“It’s helpful to point out that Barack Obama is not the messiah,” says Richard Danzig, a national security adviser to the Illinois senator, tongue only slightly in cheek. “There’s a tendency to see him in messianic terms. He cannot multiply loaves and fishes.”
Perhaps nowhere else are expectations as high for what an Obama presidency will mean as in foreign policy, where many Americans–and most of the world–are holding their breath awaiting the end of George W. Bush’s wrecking-ball approach to world affairs. In some important areas, Obama would alter or reverse course: he’d draw down forces in Iraq; open talks with adversaries such as Iran, Syria and Cuba; end torture and close Guantánamo; renounce unilateralism and preventive wars; rebuild ties with allies; and re-engage with the Kyoto climate change initiative. He’s also pledged to halt the development of and to seek a “world without nuclear weapons.” In sharp contrast to presumptive GOP nominee John McCain, Obama would start to put the threat of terrorism in its proper perspective, elevating the importance of other threats to security, from poverty to pandemic disease to global warming. “He recognizes that there are a lot of problems in the world that merit attention besides the war on terrorism,” says Danzig.
But in many respects, Obama seems likely to preside over a restoration of the bipartisan consensus that governed foreign policy during the cold war and the 1990s, updated for a post-9/11 world. That conclusion arises from an in-depth examination of the Illinois senator’s views as well as dozens of interviews with foreign policy experts, including lengthy exchanges with the core group of Obama’s foreign policy team and other participants in his task forces on the military, Iraq and the Middle East. It’s also based on a careful review of speeches and position papers, Obama’s 2007 article in Foreign Affairs and a key chapter, “The World Beyond Our Borders,” in his book The Audacity of Hope. All this suggests there is a gap between Obama’s inspirational speeches and the actual policies he supports. “So far, what you’re seeing is rhetoric that we can make bold changes in our foreign policy,” says John Cavanagh, director of the Institute for Policy Studies. “But when he lays out specifics, it’s not as transformational as the rhetoric.” Will Marshall, director of the right-leaning Progressive Policy Institute of the Democratic Leadership Council, agrees. “On most of the details, he’s aligned with the general Democratic consensus,” Marshall says. Says Tom Hayden, the veteran activist and former California state senator, “At best, he will be a gradualist.”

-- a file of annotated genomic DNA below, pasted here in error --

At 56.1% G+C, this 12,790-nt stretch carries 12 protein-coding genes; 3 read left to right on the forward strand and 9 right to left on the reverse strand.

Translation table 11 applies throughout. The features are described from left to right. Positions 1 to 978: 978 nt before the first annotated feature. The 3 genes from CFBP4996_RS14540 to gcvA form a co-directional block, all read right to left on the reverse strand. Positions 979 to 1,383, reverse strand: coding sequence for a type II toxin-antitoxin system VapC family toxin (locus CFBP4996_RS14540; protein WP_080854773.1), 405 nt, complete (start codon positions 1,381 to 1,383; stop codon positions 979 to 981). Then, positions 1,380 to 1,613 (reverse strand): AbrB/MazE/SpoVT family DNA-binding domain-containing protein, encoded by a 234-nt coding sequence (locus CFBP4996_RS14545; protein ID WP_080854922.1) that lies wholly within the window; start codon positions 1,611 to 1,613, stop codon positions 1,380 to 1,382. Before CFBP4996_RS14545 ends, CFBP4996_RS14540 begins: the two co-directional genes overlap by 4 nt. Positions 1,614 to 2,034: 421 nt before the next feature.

Even as he pledges to end the war in Iraq, Obama promises to increase Pentagon spending, boost the size of the Army and Marines, bolster the Special Forces, expand intelligence agencies and maintain the hundreds of US military bases that dot the globe. He supports a muscular multilateralism that includes NATO expansion, and according to the Times of London, his advisers are pushing him to ask Defense Secretary Robert Gates to stay on in an Obama administration. Though he is against the idea of the United States imposing democracy abroad, Obama does propose a sweeping nation-building and democracy-promotion program, including strengthening the controversial National Endowment for Democracy and constructing a civil-military apparatus that would deploy to rescue and rebuild failed and failing states in Africa, Asia and the Middle East.